To control them in timely manner I’ve yet to see any alternative to developing sufficient governance of the objectives, research and trials of Albedo Restoration techniques. This implies that a triple mitigation strategy of global Emissions Control, Carbon Recovery and Albedo Restorations is required both to control the feedbacks and to avoid the potential 69ft of SLR in question.

      Regards,

      Lewis

  15. Rabid Doomsayer says:

    Do not be too sure about the rise taking thousands of years. True previous episodes of SLR have taken a prolonged period , but we have changed atmospheric forcing far more than an order of magnitude faster than anything before.

    We have this certainty that the Antarctic Circumpolar Current will be unscathed. But it would not have to wobble very much to see warm (if you call 2 to 3 degrees Celsius warm) water going under the Ross or Rhone Ice shelves.

    Then there is the Thwaites glacier whose buttressing ice shelf is about to back off it’s pinning point. This system alone is enough to blow the IPCC’s SLR projections out of the water.

  16. michelle says:

    69 FEET OF SEA LEVEL RISE!!!!! AW CRAP!!!!

  17. Benny Belloes says:

    Ain’t that a hoot. I hope all climate change deniers move to the coast.

  18. Steve Walsh says:

    Very interesting and thought provoking comments. Not sure about the importance of Greenland, as ice core samples show its less sensitive to warning than previously thought.

    http://www.science20.com/news_articles/greenland_ice_cores_show_its_less_sensitive_warming_believed_there_still_caution-101889

    Bad news is it means that Antarctica was responsible for sea level rise during the last inter-glacial.

    One more thing. There’s an indigenous people, the Kogi of northern Colombia, who made a film warning of clomate change back in 1990. No-one listened of course, so they made another one. Still to get picked up for general release though. In it they make a proposal on how to combat climate change, one I hadn’t heard in the CC debate so far.

    Here’s a link if you’re interested- http://www.alunathemovie.com/en/

  19. According to http://www.howtallisthestatueofliberty.org/
    The foundation base of the Statue of Liberty is 65 feet high. Presumably above sea level.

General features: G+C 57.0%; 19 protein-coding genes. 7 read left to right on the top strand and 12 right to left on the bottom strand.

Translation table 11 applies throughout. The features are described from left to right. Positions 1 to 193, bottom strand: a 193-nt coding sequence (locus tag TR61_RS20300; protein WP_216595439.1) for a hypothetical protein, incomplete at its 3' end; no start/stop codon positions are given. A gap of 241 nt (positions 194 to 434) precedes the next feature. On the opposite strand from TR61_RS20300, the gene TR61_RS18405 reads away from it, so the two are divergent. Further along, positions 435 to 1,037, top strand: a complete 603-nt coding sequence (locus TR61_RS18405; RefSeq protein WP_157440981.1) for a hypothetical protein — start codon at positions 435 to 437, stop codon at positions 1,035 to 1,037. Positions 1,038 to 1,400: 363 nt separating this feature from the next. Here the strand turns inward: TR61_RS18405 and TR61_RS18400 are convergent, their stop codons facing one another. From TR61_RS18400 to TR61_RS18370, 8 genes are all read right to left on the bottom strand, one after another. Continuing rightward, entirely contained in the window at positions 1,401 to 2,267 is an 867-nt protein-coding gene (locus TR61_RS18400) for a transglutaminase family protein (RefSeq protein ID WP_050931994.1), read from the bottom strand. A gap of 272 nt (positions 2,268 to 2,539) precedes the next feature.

SO – perhaps near the year 2100, Lady Liberty will appear to be walking on water. Appropriate comment for our age of magical denial.

  20. prokaryotes says:

    Good video with Richard Alley on SLR, mentioning abrupt developments (ice sheet disintegrating) a likelihood.

    http://climatestate.com/climate-state/videos/item/slip-slidin-away-ice-sheets-and-sea-level-in-a-warming-world.html

  21. Wes says:

    Yikes! But I don’t see SLR as a 1,000 year problem, and when it’s presented like that the average person can say, “Well, they’ll have plenty of time to work on fixes.”

    The facts seem to be that it’s really a 100 year problem. Nothing in this discussion covers loss of human population to starvation, multiple wars and mass migrations. What will the human population be in 2100? What’s your guess? I’d bet that the highest number, if we take real action soon, will still be no more than 2-3 billion due to the massive loss of life. Perhaps if we focus on that rather than feet of SLR we can get people’s attention. “3 Billion Dead BY 2100!! Will Your Grandchildren Survive?”
    might get folks off ESPN long enough to get properly worried.

  22. Solar Jim says:

    A “clear and present danger” that federal governments “can not see” except to accelerate the threat through tax and legal systems in favor of fossil carbon mining. This is like subsidizing “the enemy” of our demise if you ask me.

    All governments should cease and divest from a process that will kill their people (or at least destroy their “infrastructure”).

  23. John McCormick says:

    Joe: “The “good” news is that this might take 1000 to 2000 years (or longer), and the choices we make now can affect the rate of rise and whether we blow past 69 feet to beyond 200 feet.”

    I’m more concerned about the first foot of sea level rise in my son and daughter’s lifetime! 1000 to 2000 years???

    • Joe Romm says:

      I think the article made clear that most folks are like you. But people deserve to know anyway.

  24. Lex says:

    Also, the warmer the climate, the larger the reptiles. I’m just sayin’.